As temperatures rise, some sections of roadway may be affected

June 22, 2017 - Denver Metro Colorado/CDOT Region 1 - Concrete pavement can break or buckle

DENVER-- As temperatures rise and stay above 85 degrees, concrete pavement can either break or buckle. In the past two days, the Colorado Department of Transportation maintenance crews have had to conduct emergency repair work on CO 83 between Belleview and Stroh Road to clean-up broken concrete, gut the damaged section of roadway out and lay asphalt pavement as a temporary repair.

Currently, crews are conducting emergency repair work on CO 83 at East Valley Drive. This is necessary to protect motorists from loose concrete and prevent further damage to the roadway.

Each summer, CDOT is constantly on the lookout for loose or buckling concrete. CDOT asks motorists to report any signs of damaged roadway to its customer service representatives so they can alert crews immediately.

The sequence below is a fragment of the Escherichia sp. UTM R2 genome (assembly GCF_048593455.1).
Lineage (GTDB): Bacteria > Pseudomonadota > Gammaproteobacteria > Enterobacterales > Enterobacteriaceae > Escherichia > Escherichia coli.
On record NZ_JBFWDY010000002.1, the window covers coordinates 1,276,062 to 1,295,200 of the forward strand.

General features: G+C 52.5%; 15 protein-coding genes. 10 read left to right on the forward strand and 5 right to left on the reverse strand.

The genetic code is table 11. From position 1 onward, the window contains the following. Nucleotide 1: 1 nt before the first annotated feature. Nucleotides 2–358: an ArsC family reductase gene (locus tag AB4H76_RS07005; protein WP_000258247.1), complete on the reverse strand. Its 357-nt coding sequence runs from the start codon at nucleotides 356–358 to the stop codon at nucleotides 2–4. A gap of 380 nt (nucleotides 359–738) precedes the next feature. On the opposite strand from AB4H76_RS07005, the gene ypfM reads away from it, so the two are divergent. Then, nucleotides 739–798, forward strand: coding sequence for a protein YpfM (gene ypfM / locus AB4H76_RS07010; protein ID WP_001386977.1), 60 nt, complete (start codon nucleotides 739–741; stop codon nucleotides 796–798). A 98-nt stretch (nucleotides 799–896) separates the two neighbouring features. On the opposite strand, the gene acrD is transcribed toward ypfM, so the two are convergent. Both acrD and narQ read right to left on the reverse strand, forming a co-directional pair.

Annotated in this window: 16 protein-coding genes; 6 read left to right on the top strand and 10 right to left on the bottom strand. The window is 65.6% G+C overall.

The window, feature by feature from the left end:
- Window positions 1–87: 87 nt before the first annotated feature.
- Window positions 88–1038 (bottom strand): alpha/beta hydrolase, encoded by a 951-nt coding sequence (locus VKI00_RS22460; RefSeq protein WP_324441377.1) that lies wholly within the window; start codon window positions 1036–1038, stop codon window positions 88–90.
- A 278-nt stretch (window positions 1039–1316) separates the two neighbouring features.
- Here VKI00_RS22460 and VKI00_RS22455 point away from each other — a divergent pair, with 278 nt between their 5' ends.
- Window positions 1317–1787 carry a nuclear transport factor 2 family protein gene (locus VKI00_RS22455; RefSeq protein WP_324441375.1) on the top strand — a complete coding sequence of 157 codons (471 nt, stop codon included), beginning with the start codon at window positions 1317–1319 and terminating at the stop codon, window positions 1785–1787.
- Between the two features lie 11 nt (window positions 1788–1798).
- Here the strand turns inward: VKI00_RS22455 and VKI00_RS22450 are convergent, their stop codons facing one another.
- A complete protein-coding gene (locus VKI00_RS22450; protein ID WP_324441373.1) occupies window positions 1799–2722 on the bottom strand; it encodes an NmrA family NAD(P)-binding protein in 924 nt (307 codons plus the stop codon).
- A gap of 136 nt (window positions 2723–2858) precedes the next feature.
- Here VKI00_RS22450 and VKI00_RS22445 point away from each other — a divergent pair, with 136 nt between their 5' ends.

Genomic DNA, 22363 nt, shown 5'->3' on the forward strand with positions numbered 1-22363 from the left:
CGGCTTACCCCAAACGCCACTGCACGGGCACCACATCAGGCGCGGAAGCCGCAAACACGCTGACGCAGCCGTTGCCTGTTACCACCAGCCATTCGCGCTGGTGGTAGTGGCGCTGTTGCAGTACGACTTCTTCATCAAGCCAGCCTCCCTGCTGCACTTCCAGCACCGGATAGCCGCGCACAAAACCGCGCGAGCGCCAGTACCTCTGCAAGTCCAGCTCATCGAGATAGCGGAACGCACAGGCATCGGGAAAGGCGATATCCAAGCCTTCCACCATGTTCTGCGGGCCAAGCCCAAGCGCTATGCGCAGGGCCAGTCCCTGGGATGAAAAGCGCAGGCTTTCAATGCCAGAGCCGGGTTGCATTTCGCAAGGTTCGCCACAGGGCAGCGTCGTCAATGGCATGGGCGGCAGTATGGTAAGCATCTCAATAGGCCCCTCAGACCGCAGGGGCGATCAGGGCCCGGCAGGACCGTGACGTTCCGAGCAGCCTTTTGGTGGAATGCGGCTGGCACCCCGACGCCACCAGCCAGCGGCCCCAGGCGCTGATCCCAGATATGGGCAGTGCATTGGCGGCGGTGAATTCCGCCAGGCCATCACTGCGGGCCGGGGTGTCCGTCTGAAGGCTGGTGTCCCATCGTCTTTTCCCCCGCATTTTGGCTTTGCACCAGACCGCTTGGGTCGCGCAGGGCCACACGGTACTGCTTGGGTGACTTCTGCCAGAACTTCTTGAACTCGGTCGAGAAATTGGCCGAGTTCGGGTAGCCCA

Concrete pavement is often more durable and can have a lifespan of up to 30 years. This is largely due to the fact that concrete is constantly moving allowing for heavy traffic without causing major damage. With extreme heat, however, the concrete starts to expand and the expansion joints meant to allow the concrete to move lock-up. If the concrete expands too much, it has no where to release the pressure and ultimately breaks or buckles.

Motorists are reminded that they can be penalized for failing to move over and/or slow down when approaching stopped emergency and maintenance vehicles.  The Move Over for Cody Act stipulates that failing to move over carries the possibility of 12 to 18 months in jail and a fine up to $5,000.  The new law is named for Colorado State Patrol Trooper Cody Donahue, who was killed in 2016 when a tractor-trailer driver drifted onto the shoulder and hit Donahue while he was outside his cruiser responding to another crash. 

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